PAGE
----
Tolkien Gateway

Stanley Unwin

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Sir '''Stanley Unwin''' (1884-[[1968]]) was a British publisher, founder of the [[Allen and Unwin|George Allen and Unwin]] house in [[1914]]. This published serious and sometimes controversial authors like Bertrand Russell and [[Mahatma Gandhi]].
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Sir '''Stanley Unwin''' (1884-[[1968]]) was a British publisher, founder of the [[Allen and Unwin|George Allen and Unwin]] house in [[1914]]. This published serious and sometimes controversial authors like Bertrand Russell and Mahatma Gandhi.
  
 
In [[1936]] [[J.R.R. Tolkien]] submitted ''[[The Hobbit]]'' for publication, and Unwin paid his ten-year-old son [[Rayner Unwin|Rayner]] a few pence to write a report on the manuscript. Rayner's favourable response prompted Unwin to publish the book. Once the book became a success Unwin asked Tolkien for a sequel, which eventually became ''[[The Lord of the Rings]]''.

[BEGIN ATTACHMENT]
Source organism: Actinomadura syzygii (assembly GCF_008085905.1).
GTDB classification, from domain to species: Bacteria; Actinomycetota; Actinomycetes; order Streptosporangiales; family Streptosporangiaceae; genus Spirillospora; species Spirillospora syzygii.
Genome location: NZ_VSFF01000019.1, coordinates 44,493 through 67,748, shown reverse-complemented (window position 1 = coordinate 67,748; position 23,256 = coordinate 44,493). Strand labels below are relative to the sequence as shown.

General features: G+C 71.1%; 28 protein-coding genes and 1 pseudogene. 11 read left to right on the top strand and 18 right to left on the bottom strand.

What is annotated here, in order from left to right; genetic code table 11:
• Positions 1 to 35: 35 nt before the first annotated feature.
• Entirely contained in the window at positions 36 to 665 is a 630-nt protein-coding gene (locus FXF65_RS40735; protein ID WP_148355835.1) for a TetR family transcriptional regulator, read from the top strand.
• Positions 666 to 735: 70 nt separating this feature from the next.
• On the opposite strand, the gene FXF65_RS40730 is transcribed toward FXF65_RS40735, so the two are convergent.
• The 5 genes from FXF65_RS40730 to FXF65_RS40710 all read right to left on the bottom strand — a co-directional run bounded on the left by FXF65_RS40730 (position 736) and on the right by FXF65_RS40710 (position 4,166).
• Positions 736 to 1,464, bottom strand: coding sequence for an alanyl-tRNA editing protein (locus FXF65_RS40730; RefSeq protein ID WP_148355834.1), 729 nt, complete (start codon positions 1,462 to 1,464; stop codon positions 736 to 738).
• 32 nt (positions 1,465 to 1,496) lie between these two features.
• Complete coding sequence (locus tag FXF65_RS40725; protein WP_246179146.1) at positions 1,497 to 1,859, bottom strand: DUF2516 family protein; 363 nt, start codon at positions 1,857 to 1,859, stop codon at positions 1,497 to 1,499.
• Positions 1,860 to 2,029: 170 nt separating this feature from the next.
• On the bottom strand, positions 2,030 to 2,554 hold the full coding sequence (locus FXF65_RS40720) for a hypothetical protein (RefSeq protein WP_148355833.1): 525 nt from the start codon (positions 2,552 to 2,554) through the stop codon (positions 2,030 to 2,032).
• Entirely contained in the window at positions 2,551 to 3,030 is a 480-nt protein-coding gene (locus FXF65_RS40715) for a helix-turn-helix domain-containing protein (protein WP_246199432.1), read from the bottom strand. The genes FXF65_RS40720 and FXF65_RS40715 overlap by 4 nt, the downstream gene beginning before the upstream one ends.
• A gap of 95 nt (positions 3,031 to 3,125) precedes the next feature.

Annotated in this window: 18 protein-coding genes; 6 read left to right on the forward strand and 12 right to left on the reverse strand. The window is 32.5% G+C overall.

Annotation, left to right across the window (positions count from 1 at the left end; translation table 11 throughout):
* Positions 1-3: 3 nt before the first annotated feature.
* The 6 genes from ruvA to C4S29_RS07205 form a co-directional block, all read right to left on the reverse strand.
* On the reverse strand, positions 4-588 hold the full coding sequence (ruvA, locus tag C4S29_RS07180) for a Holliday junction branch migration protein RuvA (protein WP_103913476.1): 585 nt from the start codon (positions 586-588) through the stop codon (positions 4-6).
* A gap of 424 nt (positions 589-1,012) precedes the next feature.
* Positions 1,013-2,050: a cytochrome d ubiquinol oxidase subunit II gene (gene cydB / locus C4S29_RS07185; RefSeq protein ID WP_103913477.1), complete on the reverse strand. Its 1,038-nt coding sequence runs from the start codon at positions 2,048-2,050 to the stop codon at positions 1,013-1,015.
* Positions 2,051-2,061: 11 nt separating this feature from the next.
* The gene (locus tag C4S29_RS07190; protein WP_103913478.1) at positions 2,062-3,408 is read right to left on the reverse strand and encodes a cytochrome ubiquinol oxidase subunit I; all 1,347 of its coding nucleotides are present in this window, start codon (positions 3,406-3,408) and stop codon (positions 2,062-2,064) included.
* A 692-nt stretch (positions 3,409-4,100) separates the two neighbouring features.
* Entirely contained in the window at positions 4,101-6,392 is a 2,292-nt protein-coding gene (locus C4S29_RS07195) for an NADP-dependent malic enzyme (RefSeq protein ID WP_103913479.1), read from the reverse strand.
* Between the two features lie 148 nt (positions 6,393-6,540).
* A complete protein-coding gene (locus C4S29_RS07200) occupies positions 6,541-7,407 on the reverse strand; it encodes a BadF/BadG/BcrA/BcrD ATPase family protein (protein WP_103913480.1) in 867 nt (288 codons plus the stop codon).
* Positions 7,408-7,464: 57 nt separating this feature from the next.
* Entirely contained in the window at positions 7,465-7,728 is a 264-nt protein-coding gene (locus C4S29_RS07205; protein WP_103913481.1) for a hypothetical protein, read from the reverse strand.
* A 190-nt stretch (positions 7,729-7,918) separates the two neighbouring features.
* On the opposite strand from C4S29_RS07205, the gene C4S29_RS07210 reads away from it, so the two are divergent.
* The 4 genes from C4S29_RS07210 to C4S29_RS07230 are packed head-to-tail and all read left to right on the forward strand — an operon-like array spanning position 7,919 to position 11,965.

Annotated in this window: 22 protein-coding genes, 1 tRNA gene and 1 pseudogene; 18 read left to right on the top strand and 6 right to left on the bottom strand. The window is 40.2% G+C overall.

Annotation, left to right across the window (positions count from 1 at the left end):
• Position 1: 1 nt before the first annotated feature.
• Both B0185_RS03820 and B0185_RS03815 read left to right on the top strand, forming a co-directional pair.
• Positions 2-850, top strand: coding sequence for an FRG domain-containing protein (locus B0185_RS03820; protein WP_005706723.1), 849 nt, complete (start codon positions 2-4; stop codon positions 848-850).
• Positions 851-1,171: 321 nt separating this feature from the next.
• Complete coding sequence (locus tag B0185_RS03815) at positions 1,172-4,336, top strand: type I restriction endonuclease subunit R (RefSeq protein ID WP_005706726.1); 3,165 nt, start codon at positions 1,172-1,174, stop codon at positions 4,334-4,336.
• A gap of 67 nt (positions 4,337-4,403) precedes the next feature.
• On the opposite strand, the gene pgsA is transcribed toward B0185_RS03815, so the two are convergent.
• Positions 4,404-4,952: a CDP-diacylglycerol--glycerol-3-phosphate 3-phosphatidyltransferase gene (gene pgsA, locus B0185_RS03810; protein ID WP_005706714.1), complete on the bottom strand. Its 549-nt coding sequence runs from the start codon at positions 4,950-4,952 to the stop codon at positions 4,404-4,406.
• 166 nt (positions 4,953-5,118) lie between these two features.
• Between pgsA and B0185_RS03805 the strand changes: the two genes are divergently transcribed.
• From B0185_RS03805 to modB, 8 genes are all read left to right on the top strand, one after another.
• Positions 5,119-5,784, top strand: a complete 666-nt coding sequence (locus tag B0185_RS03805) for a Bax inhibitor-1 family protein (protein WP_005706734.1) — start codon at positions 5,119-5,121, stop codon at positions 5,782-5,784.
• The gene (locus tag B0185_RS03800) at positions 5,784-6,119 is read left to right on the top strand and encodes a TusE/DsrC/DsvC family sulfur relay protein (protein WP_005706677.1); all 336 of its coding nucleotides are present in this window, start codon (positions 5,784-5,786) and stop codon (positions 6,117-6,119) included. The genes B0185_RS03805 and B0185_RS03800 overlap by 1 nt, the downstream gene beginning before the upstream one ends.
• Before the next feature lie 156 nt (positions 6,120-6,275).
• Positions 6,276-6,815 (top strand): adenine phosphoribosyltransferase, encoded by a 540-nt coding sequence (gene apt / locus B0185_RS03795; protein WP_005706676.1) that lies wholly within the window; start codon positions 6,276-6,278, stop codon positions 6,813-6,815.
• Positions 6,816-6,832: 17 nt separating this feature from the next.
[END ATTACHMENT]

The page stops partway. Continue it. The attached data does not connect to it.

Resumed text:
In [[1936]] [[J.R.R. Tolkien]] submitted ''[[The Hobbit]]'' for publication, and Unwin paid his ten-year-old son [[Rayner Unwin|Rayner]] a few pence to write a report on the manuscript. Rayner's favourable response prompted Unwin to publish the book. Once the book became a success Unwin asked Tolkien for a sequel, which eventually became ''[[The Lord of the Rings]]''.
  
 
[[Category:People|Unwin, Stanley]]
 
[[Category:People|Unwin, Stanley]]

Revision as of 12:35, 20 June 2008

Sir Stanley Unwin (1884-1968) was a British publisher, founder of the George Allen and Unwin house in 1914. This published serious and sometimes controversial authors like Bertrand Russell and Mahatma Gandhi.

In 1936 J.R.R. Tolkien submitted The Hobbit for publication, and Unwin paid his ten-year-old son Rayner a few pence to write a report on the manuscript. Rayner's favourable response prompted Unwin to publish the book. Once the book became a success Unwin asked Tolkien for a sequel, which eventually became The Lord of the Rings.